Modeling
About Archicad's design tools, element connections, modeling concepts, etc.

How do you usually create non rectangular collumns?

Anonymous
Not applicable
I can't see a way to create irregular shaped columns.

How do you usually handle such a case?
27 REPLIES 27
David Larrew
Booster
We've been asking for "polygonal" Columns for a while. Maybe someday. For now you will have to use custom GDL column Objects.
David Larrew, AIA, GDLA, GSRC

Architectural Technology Specialist

a r c h i S O L U T I O N S



WIN7-10/ OSX 10.15.7

AC 5.1-25 USA
Anonymous
Not applicable
till then ,an easy way is to create the column with wall tool.
Djordje
Ace
farzinassadi wrote:
till then ,an easy way is to create the column with wall tool.
... especially the polygon geometry method.
Djordje



ArchiCAD since 4.55 ... 1995
HP Omen
Karl Ottenstein
Moderator
farzinassadi wrote:
till then ,an easy way is to create the column with wall tool.
...or draw the column profile on plan and magic wand it with the slab tool...or...

Karl
One of the forum moderators
AC 27 USA and earlier   •   macOS Ventura 13.6.3, MacBook Pro M2 Max 12CPU/30GPU cores, 32GB
Anonymous
Not applicable
I see a workaround for such basic stuff.

If there is not such a wish in the wish list its time to put it.

Thx for you answers.
Djordje
Ace
oreopoulos wrote:
I see a workaround for such basic stuff. If there is not such a wish in the wish list its time to put it. Thx for you answers.
Well ... most of the columns I have seen in my life are aither rectangular or round. Cladding, however, can take any shape. Strictly speaking, the column tool in my book is good for the structural part; the rest is another story, so has to be done with other tools.

By assigning the needed property object, you can simulate the "column" up to the calculation point.

I also don't remember seeing a freeform COLUMN in some other architectural CAD. Can you please enlighten me?
Djordje



ArchiCAD since 4.55 ... 1995
HP Omen
Anonymous
Not applicable
Djordje wrote:
Well ... most of the columns I have seen in my life are aither rectangular or round.
What about classical orders? Egyptian? Minoan?

There are more than a few (structural) columns in the world that are not cylindrical or rectangular prisms. Before the twentieth century this was the rule rather than the exception. It is curious to me that every one seems to assume that columns have strictly vertical surfaces.

I consider the column tool to be fundamentally flawed* and have found it to be largely useless. In my experience it has been the rare exception rather than the rule to have a column which is rectangular or circular with strictly vertical surfaces and which is no taller than the wall(s) with which it engages. Now that the composite structures include pen and line type settings that are actually useful I expect that I will probably never again use the column tool in its present state.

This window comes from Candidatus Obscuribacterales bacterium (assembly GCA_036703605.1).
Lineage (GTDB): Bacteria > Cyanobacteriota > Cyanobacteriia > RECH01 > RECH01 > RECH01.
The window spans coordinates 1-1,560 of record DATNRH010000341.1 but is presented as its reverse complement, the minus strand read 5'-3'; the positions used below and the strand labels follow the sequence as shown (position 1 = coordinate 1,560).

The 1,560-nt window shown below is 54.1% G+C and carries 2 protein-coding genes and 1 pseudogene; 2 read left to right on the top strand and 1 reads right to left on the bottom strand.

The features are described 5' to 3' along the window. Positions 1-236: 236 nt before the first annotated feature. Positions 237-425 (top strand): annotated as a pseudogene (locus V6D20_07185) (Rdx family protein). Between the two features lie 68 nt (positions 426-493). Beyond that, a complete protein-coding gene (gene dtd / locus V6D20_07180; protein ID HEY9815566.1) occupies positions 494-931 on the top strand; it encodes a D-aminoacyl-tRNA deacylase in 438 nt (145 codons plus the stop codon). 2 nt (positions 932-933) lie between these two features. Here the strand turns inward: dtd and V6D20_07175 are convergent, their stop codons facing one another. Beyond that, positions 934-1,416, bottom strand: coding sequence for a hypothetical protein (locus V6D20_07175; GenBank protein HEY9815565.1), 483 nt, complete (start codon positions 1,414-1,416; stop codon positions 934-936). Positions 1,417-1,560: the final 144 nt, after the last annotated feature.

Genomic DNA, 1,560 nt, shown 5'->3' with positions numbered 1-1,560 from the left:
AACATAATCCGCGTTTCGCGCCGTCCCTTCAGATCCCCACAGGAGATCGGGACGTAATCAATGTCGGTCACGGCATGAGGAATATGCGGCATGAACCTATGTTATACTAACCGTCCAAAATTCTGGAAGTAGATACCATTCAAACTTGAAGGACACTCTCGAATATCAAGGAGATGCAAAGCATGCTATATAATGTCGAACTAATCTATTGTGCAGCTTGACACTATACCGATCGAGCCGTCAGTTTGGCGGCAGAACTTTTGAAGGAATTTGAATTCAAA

While I am inclined to agree that "freeform" (strictly vertical) columns will probably always be best modeled using the poly-wall and/or composites, there are plenty of examples of regular shaped columns in modern practice where the column tool also fails. Steel columns, while strictly vertical are more often than not "H" section and cast-in-place concrete is often flared at the top. Beyond columns, there is presently no tool that properly represents diagonal structural elements such as butresses, bracing and sheer legs. All of these I have had to make as library parts.

And now for my wish (which I will presently add to the list):

The column tool should allow the element to be defined by a custom GDL script. Wall intersections in plan will be accomplished by proper scripting with global parameters and special functions - some of which are automatic (similar to doors and windows). Wall intersections in the model will be automatic using solid element operations (this will also apply to the current circular and rectangular columns) by detecting and responding to the intersecting wall. A setting in the column parameters will determine whether the wall is subtracted from the column or the column from the wall (I can see important uses for each).


Here's to hoping for a column tool we can all use in most circumstances.

Cheers to all,
Matthew


*Part of this is for historical reasons which I have discussed before. When introduced in AC5 the wall tool was already existing (obviously) so it was decided to remove the wall volume from the column (in 3D) rather than the other way around and since there were no solid element operations (also obvious) the column was cut through its entire height. My first attempt at using the new tool resulted in large (2', 0.6m), tall (22', 7m) concrete columns with slots cut to the structural deck above wherever the low partition walls ran through them.
Anonymous
Not applicable
"Djordje
Well ... most of the columns I have seen in my life are aither rectangular or round. Cladding, however, can take any shape. Strictly speaking, the column tool in my book is good for the structural part; the rest is another story, so has to be done with other tools.
[/quote wrote:


What about columns at edges when the building sides are not perpendicular. This is very usuall at least where i live.
Not to mention T shaped Gamma shaped Pi shaped

Of course T shaped is easy to implement (although as i am new to Archicad i dont know if the overlapping part is excluded at constuction lists or counted twice)

(anyway after 1 month of using Archicad and coming from autocad i dont want to look back far easier to work. And lots of things to be evolved)
David Larrew
Booster
Let's also not forget inclined/skewed columns for those designs that aren't always rectilinear.
David Larrew, AIA, GDLA, GSRC

Architectural Technology Specialist

a r c h i S O L U T I O N S



WIN7-10/ OSX 10.15.7

AC 5.1-25 USA

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